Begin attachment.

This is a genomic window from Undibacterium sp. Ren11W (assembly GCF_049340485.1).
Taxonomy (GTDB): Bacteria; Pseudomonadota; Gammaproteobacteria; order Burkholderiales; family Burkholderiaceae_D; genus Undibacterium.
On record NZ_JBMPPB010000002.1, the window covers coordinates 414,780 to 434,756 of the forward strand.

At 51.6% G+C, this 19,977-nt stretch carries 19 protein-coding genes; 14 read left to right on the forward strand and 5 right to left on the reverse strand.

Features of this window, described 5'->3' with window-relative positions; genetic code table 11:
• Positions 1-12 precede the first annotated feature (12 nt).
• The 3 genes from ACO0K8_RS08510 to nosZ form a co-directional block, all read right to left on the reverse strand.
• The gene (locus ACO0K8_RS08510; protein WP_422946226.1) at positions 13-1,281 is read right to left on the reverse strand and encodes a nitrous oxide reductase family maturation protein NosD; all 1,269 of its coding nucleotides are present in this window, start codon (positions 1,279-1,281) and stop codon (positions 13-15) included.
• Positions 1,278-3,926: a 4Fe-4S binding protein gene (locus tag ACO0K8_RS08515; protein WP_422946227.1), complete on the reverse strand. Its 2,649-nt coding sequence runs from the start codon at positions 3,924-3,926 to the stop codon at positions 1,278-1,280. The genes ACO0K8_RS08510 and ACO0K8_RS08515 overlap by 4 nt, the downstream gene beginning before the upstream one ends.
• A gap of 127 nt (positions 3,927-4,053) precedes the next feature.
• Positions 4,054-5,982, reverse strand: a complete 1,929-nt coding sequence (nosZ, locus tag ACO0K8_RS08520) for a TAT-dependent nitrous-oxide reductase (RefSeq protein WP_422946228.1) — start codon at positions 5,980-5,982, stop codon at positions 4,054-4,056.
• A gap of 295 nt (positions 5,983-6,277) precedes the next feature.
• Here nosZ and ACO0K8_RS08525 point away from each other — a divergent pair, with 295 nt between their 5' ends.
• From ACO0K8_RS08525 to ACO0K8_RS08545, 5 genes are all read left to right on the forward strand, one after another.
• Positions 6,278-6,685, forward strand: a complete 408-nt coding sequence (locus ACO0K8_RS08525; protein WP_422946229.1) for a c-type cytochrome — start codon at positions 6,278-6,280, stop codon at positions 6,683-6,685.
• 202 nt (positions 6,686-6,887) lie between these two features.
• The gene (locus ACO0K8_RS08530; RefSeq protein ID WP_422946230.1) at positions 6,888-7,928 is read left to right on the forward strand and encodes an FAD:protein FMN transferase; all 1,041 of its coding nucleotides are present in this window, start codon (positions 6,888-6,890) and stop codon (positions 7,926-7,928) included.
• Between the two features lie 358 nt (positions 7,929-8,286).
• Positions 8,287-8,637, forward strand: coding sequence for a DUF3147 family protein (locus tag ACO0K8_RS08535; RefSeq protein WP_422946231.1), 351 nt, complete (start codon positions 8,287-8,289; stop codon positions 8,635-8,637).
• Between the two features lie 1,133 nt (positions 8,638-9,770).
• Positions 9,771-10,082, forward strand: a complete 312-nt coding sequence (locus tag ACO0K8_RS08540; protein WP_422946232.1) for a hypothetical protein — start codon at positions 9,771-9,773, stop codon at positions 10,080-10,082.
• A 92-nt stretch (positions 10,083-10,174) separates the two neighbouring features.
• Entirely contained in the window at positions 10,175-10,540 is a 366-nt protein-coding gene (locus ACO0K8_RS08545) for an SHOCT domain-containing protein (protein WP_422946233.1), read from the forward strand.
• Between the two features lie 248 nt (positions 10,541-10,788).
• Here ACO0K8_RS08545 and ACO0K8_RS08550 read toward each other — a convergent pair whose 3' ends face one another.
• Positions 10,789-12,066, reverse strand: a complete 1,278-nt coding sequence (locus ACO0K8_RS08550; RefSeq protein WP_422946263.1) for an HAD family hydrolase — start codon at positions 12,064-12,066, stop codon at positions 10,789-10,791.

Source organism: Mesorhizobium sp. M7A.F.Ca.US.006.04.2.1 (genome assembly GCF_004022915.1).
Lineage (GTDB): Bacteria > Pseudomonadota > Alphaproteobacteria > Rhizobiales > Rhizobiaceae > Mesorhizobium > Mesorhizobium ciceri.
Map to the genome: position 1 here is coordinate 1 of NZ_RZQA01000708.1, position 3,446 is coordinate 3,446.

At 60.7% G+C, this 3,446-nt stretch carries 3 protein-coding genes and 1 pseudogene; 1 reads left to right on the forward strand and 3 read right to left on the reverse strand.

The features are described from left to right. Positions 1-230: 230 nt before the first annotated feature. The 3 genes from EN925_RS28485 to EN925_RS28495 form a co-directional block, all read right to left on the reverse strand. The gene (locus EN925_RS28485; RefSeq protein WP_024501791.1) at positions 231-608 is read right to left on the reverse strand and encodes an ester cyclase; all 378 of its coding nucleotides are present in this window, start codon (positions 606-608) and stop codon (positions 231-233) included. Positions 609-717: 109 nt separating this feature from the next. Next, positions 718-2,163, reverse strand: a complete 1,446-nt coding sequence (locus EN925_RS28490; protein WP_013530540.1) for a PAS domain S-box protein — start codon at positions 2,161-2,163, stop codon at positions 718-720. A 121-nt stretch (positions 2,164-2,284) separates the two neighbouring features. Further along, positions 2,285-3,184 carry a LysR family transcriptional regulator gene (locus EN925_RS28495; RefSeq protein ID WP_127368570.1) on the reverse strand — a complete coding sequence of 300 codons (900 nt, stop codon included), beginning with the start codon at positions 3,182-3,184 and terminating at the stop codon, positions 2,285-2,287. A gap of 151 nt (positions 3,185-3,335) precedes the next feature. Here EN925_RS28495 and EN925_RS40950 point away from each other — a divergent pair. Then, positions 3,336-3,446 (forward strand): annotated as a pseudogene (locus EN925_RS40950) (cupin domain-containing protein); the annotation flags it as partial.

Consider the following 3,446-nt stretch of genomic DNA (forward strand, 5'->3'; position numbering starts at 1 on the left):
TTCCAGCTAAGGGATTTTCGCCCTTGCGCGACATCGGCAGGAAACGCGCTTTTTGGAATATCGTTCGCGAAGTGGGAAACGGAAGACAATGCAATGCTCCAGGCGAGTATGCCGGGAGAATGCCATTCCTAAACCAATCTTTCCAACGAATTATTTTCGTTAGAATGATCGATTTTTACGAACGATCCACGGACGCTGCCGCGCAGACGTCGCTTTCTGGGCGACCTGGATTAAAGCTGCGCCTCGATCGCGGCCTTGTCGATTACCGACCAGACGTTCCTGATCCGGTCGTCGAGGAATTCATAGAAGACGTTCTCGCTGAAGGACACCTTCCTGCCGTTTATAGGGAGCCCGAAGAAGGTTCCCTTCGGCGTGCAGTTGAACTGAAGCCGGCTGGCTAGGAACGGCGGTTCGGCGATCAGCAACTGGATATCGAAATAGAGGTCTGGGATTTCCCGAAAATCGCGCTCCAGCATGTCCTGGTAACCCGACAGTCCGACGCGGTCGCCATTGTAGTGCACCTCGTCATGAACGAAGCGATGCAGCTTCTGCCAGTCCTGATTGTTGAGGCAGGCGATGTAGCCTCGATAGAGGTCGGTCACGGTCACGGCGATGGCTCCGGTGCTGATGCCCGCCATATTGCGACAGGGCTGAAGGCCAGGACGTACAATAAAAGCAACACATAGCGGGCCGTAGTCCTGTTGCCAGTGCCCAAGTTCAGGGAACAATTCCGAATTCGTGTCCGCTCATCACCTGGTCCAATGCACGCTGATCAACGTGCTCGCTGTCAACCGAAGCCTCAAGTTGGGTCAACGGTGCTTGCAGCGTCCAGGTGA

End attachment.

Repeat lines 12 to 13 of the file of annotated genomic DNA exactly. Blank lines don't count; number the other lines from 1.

• A gap of 295 nt (positions 5,983-6,277) precedes the next feature.
• Here nosZ and ACO0K8_RS08525 point away from each other — a divergent pair, with 295 nt between their 5' ends.